GEOCHEMICAL EVIDENCE FOR LOCAL VARIABILITY IN REDOX AND DEPOSITIONAL CONDITIONS IN A DEEP-WATER BONARELLI EQUIVALENT SECTION FROM SOUTHERN TETHYS (FONTANA VALLONETO SECTION, SOUTHERN ITALY)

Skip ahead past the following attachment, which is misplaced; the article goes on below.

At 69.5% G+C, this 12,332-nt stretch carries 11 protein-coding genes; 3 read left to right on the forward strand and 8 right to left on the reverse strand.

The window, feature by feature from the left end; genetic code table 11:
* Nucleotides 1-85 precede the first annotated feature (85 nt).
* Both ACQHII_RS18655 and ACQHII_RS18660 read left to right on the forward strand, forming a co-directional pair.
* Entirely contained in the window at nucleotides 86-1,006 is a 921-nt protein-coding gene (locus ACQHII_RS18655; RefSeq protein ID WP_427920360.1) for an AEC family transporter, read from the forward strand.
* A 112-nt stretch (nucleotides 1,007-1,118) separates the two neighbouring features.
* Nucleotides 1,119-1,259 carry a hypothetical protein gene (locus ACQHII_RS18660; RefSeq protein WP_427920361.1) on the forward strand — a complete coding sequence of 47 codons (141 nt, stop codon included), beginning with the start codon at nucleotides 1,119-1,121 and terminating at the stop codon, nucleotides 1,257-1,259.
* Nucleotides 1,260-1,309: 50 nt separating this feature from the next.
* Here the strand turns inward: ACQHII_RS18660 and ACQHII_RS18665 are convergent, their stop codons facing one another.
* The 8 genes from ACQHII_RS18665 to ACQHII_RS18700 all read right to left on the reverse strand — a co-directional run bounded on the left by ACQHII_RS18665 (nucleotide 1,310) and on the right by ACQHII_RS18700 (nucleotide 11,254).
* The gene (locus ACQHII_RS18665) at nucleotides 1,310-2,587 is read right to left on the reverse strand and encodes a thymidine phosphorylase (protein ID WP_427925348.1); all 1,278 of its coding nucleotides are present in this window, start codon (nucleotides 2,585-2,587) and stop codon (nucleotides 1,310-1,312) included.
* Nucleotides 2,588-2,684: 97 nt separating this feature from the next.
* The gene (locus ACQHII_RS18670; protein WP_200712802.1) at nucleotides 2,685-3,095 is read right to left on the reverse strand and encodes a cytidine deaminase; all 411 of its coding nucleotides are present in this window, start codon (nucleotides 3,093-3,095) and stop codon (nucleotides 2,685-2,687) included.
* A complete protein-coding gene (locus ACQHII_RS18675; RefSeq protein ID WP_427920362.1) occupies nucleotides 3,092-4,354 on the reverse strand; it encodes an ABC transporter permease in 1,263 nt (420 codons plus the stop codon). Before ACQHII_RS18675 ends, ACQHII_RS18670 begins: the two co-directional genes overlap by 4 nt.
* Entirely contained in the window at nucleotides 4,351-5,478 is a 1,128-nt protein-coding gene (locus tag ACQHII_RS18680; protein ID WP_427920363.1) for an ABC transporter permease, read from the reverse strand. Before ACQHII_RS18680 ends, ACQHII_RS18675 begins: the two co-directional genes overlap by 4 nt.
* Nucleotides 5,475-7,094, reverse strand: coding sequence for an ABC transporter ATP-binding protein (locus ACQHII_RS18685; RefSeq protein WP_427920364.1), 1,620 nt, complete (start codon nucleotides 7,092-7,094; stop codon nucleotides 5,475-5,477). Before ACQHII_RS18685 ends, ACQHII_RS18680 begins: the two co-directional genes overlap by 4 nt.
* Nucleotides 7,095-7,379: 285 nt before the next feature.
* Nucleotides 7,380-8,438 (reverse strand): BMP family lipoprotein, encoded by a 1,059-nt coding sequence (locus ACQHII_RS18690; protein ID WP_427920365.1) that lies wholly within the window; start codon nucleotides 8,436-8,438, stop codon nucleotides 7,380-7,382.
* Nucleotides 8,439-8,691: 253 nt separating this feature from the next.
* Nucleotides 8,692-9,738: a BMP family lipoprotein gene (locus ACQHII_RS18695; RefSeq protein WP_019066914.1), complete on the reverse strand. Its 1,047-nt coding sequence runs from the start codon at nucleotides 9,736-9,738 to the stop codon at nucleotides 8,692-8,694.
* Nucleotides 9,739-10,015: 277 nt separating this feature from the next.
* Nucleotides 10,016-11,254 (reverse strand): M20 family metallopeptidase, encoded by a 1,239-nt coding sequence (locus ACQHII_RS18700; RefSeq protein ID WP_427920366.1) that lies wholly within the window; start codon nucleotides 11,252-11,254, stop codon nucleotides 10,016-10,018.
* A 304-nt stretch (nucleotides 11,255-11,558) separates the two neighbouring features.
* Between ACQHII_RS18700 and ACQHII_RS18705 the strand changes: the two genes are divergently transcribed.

Identifying the depositional redox conditions is useful to evaluate the interplay between climate changes, biological feedbacks and de-oxygenation processes in the oceans during the Oceanic Anoxic Events (OAEs). Here, we focus on the about 56 m-thick Albian-Turonian Fontana Valloneto stratigraphic section cropping out in Southern Italy (Potenza, Basilicata), belonging to the “Flysch Rosso” Formation, and containing an equivalent of the Bonarelli Horizon (globally called OAE2 which occurred at~ 94 Ma). Inorganic geochemical compositions and Total Organic Carbon contents obtained from this section are here used to assess depositional environment and redox conditions. The paucity of carbonates within the entire sequence and a gradual decrease in Y, Zr and Al contents along the section suggest a deep depositional environment (below the Calcite Compensation Depth) and an overall decrease in the terrigenous supply. Samples within the Bonarelli Horizon (BH-e) show highly variable TOC contents (~ 0 to ~ 30 wt%) that, mirrored by variations in redox sensitive and nutrient-related elements (e.g. V, Mo and U) and Mn, suggest variation of the seawater primary productivity associated to changes of the local redox conditions between suboxic to strongly euxinic. We infer that during OAE2 the accumulation of the black shales was associated to high Organic Matter (OM) productivity, high biogenic silica production and fine-grained sedimentation (mainly aeolian dust and illite) in a period of “sluggish” oceanic circulation and stagnant conditions. These periods were alternated by moments of more active oceanic circulation and enhanced runoff, leading to the local deposition of radiolarites with very low TOC contents. Finally, a comparison with other section from the proto-Atlantic Ocean and the Mesozoic Tethys sustains the idea that the drawdown of redox-sensitive elements (V, Mo and U) was a global process during the deposition of OAE2, providing a link between the environmental changes detected in our section with the global perturbations developed during this oceanic anoxic event.